Try this free-association exercise: If I say “Turkey” (as in the country, not the bird), what comes to mind? For most of you, I suspect the answer is “coffee”, as in Turkish coffee, that highly concentrated, highly caffeinated brew with a molasses-like consistency. That would have been my answer too, nearly 30 years ago. But periodic trips to Turkey with my husband, who hails from the Aegean seaport city of Izmir, have taught me that when you think “Turkey”, you should think “tea”!
In Turkey, as in most of the world, tea (cay—pronounced “chi” with a long “i”—in Turkish) is ubiquitous. For most Turks, tea means loose-leaf CTC (cut-tear-curl) black tea steeped for a good, long time and served with sugar in elegant, shapely glasses. Surprisingly (to most people), Turkey is the fifth largest tea-producing country in the world. However, most of the tea produced in Turkey is consumed there.
As elsewhere in the world, tea is offered in homes and businesses as a token of friendship and hospitality. When you visit the Kemeralty Bazaar in the center of Izmir, the third-largest city in Turkey, you can be sure of two things: you will get lost and you will be offered a glass of tea. The Bazaar is a maze of shops and fast-food eateries, where, despite the hustle and bustle of the huge crowds, purchases can’t be rushed. In the market for a 22-karat gold necklace or an authentic Turkish kilim? Not so fast. First you must decide whether you are in the mood for black tea or apple tea, a delicious tisane that tastes a lot like hot cider. Once you decide, a courier is dispatched to retrieve the tea of your choice. Turkish merchants are masters of small talk. The goal, of course, is to do everything possible to ensure a sale. Once your tea is in your hands, it’s time to talk business. One item after another is paraded before you until a match is found and negotiations (that is, the bargaining process) can begin. Should your tea run out before a deal is struck, a fresh glass of tea quickly materializes.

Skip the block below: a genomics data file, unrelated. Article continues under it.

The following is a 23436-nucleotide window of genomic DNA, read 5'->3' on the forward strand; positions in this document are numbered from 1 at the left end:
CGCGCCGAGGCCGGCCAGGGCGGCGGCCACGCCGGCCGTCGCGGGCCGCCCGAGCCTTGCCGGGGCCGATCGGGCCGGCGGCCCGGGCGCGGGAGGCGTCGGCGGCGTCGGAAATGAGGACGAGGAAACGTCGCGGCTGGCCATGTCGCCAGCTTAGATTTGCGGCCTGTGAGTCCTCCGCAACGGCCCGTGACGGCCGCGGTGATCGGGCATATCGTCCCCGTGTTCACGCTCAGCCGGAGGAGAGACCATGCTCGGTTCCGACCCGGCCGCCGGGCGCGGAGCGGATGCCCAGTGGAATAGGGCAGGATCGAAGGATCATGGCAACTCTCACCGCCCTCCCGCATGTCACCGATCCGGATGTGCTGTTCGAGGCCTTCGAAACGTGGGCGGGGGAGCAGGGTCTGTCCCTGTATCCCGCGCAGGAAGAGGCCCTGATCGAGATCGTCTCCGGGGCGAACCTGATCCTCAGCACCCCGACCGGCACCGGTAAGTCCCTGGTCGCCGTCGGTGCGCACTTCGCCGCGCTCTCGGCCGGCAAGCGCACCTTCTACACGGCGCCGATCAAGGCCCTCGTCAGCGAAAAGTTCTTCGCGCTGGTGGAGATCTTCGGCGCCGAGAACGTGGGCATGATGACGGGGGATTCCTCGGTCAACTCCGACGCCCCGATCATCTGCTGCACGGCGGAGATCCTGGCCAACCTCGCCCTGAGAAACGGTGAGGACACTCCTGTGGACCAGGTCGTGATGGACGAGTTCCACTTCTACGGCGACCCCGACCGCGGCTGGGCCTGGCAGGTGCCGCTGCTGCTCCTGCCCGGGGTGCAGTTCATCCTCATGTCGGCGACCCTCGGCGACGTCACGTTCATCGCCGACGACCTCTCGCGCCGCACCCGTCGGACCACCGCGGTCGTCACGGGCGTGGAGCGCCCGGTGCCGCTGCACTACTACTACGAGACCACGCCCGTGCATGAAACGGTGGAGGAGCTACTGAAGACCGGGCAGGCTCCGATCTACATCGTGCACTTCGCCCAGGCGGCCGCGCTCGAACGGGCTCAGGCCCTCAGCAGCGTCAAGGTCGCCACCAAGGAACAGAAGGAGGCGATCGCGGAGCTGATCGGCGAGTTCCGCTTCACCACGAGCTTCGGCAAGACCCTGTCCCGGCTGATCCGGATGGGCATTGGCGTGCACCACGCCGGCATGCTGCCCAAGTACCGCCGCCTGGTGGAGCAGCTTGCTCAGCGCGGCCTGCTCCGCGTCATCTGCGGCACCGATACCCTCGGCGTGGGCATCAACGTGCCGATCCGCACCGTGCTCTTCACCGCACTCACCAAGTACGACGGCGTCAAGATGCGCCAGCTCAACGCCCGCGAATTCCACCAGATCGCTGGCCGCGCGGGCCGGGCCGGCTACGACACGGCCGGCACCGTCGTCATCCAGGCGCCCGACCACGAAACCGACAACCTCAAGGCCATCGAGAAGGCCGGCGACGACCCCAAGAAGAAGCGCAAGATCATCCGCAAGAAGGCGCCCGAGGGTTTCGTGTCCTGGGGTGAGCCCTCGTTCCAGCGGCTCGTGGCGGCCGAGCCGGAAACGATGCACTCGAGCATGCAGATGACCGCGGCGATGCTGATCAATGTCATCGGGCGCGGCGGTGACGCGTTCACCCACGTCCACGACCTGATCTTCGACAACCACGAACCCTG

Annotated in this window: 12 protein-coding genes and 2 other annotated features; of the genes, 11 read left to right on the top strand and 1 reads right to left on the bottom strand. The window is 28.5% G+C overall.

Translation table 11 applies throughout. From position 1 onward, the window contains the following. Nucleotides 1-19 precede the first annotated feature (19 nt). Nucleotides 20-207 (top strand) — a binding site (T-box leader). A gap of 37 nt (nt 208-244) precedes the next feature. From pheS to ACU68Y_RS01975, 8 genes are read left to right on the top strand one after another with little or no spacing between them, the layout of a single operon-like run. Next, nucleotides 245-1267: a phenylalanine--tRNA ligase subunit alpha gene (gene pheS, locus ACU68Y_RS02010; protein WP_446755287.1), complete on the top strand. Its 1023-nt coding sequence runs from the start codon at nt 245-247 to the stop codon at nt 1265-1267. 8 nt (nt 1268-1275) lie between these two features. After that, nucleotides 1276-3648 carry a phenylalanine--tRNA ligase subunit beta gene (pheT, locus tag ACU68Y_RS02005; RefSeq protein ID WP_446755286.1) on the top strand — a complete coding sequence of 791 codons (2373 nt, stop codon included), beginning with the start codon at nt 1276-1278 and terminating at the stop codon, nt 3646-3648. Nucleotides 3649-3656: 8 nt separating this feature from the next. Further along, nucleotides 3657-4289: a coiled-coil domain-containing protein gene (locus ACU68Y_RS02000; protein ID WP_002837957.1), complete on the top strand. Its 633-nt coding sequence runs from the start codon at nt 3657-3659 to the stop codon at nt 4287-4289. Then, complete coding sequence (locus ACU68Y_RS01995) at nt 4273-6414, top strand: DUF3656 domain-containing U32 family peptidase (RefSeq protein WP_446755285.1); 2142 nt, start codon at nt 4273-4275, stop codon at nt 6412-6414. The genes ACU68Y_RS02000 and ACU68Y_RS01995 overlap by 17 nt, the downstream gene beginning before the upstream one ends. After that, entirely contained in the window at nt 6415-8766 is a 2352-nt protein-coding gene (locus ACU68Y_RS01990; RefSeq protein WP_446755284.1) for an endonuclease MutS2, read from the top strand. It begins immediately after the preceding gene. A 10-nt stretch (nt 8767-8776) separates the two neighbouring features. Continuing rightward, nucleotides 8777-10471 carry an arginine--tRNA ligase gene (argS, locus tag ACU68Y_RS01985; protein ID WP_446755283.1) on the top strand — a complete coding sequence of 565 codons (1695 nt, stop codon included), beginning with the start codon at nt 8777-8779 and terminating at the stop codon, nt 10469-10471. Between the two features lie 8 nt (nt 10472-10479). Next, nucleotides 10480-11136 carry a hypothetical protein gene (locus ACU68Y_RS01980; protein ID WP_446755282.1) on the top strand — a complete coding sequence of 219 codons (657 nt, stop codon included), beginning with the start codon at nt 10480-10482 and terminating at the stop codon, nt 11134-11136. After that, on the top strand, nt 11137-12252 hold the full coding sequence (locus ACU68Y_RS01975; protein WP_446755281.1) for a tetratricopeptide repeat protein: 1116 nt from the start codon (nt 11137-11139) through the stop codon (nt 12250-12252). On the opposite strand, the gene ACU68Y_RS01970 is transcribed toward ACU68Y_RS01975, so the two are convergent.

In the home, black tea is an integral part of breakfast, along with freshly baked Turkish bread (a bit like sourdough), simit (like Jerusalem bagels), olives, feta cheese, jam, and butter. My mouth waters just thinking of my breakfasts in Turkey. Although not usually served at lunch or dinner, tea often reappears in the afternoon and evening. Turks, like many others around the world, also turn to tea to cope with illness. A favorite for medicinal purposes is linden tea (“Ihlamur” in Turkish); it is especially good for stomachaches. But black tea, too, is touted for its health benefits.
One of the nicest things about visiting Turkey is that whether you are trekking through ancient Greek and Roman ruins, sunbathing on the warm beaches of Cesme, or nightclub hopping in Istanbul, you are never far from a glass of tea.